Compared with the same month last year, total exports dipped 3.7% to 331,201 tonnes while collection volumes edged 0.7% lower to 649,436 tonnes.
Extending the comparison to the first four months of the year, overseas shipments slipped 0.7% to 1.579 million tonnes whereas domestic collections were actually higher than in January-April 2011 - by the slenderest margin of 0.1% - to stand at 2.795 million tonnes, according to latest statistics published by the Confederation of Paper Industries (CPI) and HM Revenue & Customs.
Exports of Class I mixed papers were almost 19% higher in April, although the four-month total of 304,286 tonnes was 4.1% shy of the 317,271 tonnes of the same period last year.
Overseas shipments of Class III newspapers & magazines dropped 5.4% in April, yet the running total was still 7.1% ahead of that for January-April last year at 355,415 tonnes.
Exports of Class II corrugated & kraft and Class IV high grades fell 0.2% and 25.1%, respectively, when using the same four-month comparison.
Domestic collections of the high grades were also significantly lower year-on- year, with the January-April total of 215,741 tonnes representing a decline of 27.7% over the corresponding period in 2011.
Despite a 15.6% increase in April itself, collections of mixed papers were 3.2% lower in January-April this year at 363,323 tonnes, whereas corrugated & kraft and newspapers & magazines posted increases for the same four months of, respectively, 5.7% and 3%.
Having climbed 2% in March, UK mill consumption of recovered fibre made an even sharper year-on-year gain of 2.1% to 332,140 tonnes in April, for a four-month running total of just under 1.27 million tonnes. This is equivalent to an increase of 0.4% over the corresponding period last year.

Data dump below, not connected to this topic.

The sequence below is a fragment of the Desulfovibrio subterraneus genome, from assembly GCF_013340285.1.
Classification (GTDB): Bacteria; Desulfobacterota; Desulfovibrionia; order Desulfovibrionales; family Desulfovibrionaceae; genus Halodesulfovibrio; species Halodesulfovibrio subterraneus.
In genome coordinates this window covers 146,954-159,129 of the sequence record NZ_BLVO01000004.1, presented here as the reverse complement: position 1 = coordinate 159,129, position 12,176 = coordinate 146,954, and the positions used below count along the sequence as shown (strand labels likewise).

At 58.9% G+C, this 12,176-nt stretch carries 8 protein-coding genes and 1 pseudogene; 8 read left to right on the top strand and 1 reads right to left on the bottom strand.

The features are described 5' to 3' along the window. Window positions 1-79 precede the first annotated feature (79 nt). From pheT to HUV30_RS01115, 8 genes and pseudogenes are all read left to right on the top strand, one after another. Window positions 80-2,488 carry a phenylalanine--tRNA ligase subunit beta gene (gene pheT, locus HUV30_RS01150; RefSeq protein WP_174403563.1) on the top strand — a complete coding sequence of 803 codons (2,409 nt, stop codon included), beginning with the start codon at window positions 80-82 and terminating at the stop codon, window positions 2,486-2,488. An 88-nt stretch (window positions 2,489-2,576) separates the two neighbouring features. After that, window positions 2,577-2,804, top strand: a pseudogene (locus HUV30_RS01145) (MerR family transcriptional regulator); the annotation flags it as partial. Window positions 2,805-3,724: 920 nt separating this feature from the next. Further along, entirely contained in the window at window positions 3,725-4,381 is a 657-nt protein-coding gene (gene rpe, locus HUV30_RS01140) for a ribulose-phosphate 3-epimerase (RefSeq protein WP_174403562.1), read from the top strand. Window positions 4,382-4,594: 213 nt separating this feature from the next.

But this gain was due entirely to corrugated & kraft, usage of which jumped 15.4% both in April and across the first four months of the year. By the same January-April comparison, consumption of mixed papers, newspapers & magazines and the high grades fell by, in turn, 7.8%, 2.2% and 20.9%.
The CPI statistics tell a similar story for UK mill intake of recovered paper, with corrugated & kraft alone in recording year-on-year increases: of 25.2% for April and of 22% for January-April.
The four-month intake totals for 2012 reveal declines of 5.1% for mixed papers, 8.2% for newspapers & magazines and 20.3% for the high grades. Intake for all grades was higher by 1.9% in April this year at 341,978 tonnes and by 0.3% for January-April at 1.283 million tonnes.
UK mill stocks of recovered paper returned to six-figure territory at the end of April after two months below the 100,000 tonnes mark. The 105,954-tonne total equated to 1.4 weeks’ supply at the prevailing rate of usage versus 1.3 weeks a month ago.
During the same period, stock coverage among the individual grades increased from 1.1 to 1.3 weeks for mixed papers, 0.8 to 1.2 weeks for corrugated & kraft and 1.3 to 1.4 weeks for the high grades. Supply of newspapers & magazines dropped from 1.8 to 1.6 weeks as the inventory was trimmed by more than 8,000 tonnes in April.
Year on year, UK paper and board production edged 0.1% lower in April and by the same proportion across the first four months of 2012.